• In CRISPR-Cas9 editing, two ends of a strand are cut, and the cell’s DNA repair mechanisms are relied on in order to make necessary edits. This is not very precise.
Source: https://sitn.hms.harvard.edu/flash/2014/crispr-a-game-changing-genetic-engineering-technique/
  • In the case of creating a genetically modified organism in this context: the Cas9 system involves guide RNA that consists of a small piece of designed RNA scaffold called ‘guides’ that binds to the DNA thus creating a genetically modified organism.
  • In base editing, Cas9 cannot cut the DNA — however, it acts as a guide to other enzymes which can rewrite the letter for a base change, which in turn modifies a specific protein. gRNA is still used in this case.

What FuelVida Aims to Achieve

FuelVida, our company, wants to utilize this knowledge to the best of our abilities for bettering the taste of vegetables in general. With the condition of our health being put at risk by unhealthy eating, FuelVida’s goal is simple: creating more appealing GMO-vegetables, so that people would be more inclined to consume this over other addictive, and sweet foods.

By applying gene editing techniques, our aim is to create a genetically modified version of traditional fruits and vegetables that promotes healthy eating without compromising the flavor of fast food.

  1. Currently, no protein exists that’s able to counter/inhibit glucosinolate — the organic compounds responsible for the bitter taste of many vegetables (ie. cauliflower). For this reason, we will be using CRISPR to genetically edit a protein able to do so.
  2. With this edited protein, we will target glucosinolate. Then, we will replace/modify/reduce/cut it to eradicate the bitter taste without affecting nutritious value, thus appealing to a wider range of people & encouraging healthy eating.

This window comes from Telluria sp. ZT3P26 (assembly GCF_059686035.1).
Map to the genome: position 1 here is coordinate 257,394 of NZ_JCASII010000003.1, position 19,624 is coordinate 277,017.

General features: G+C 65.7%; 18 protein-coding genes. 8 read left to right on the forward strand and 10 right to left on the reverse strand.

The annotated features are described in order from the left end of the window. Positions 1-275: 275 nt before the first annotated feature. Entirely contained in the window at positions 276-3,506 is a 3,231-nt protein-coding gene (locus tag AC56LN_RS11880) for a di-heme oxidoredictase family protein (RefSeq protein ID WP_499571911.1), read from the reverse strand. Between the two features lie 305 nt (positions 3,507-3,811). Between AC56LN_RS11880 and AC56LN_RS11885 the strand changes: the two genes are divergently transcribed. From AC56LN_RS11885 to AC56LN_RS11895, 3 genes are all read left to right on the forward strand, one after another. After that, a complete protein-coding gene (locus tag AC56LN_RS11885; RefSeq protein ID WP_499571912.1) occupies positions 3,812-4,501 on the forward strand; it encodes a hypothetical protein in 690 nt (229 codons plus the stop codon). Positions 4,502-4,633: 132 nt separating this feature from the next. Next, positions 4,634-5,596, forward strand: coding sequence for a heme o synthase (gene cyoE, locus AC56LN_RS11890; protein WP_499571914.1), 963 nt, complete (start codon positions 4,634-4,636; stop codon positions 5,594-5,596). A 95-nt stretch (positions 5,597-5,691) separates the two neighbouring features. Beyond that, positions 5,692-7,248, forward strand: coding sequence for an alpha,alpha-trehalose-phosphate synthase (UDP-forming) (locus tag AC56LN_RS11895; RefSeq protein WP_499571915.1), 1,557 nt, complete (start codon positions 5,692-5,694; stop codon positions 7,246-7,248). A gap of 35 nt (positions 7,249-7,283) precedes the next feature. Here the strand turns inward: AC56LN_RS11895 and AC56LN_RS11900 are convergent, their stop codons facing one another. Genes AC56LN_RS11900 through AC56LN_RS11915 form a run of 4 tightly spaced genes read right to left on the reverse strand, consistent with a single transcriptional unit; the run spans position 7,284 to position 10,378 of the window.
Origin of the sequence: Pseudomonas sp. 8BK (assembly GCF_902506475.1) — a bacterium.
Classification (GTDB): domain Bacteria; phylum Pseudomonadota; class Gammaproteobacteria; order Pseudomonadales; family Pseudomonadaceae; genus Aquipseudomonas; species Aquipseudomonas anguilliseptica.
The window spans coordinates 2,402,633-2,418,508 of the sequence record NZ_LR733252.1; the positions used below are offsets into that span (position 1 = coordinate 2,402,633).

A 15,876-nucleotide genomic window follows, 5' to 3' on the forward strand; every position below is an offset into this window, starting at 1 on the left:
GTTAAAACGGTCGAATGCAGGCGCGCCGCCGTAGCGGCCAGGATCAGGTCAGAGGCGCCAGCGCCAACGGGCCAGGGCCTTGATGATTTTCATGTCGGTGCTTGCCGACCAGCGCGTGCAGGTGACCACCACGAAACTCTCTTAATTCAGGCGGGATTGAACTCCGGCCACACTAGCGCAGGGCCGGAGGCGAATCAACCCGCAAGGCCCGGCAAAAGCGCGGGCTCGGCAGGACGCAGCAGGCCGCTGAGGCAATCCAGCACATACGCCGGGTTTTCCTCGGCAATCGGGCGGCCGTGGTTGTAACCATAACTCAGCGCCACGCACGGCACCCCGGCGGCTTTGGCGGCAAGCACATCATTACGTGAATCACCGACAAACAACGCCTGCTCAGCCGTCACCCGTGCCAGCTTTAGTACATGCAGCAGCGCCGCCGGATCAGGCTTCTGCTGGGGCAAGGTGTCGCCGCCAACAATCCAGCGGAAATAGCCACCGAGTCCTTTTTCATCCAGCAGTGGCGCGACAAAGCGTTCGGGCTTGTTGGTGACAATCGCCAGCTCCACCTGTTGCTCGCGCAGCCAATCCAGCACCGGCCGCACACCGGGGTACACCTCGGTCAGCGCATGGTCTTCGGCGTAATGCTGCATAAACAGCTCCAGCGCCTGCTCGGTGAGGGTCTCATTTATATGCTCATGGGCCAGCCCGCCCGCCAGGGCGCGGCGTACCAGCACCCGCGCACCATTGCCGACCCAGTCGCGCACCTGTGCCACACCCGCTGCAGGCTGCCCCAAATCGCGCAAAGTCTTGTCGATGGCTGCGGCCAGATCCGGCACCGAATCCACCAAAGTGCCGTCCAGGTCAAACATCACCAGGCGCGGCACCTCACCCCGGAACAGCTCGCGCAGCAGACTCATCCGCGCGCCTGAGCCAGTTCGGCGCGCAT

Our solution has the potential of 276.1 million USD in market value. You may check our financials here.

While this is a veritable method (as proved by the science), no company is working on GMO’s for bettering the taste. In a 2012 study, for example, some researchers found that moderate levels of sugar if it contains enough of a pungent compound called geranial, which is a volatile compound which is known to magnify the innate sweetness. Later, the chief researcher created tomatoes that lacked geranial and other fragrant molecules. People did not like them. If a tomato had average to high sugar levels but no volatiles, volunteers did not perceive it as sweet.

30 percent of people actually perceive most vegetables as bitter, and a sad 9 percent of American adults actually consume the recommended amount of vegetables per day — that means 290 million are not getting enough nutritive value. With tastier vegetables, there is the opportunity to augment the health of many — just by making vegetables tastier!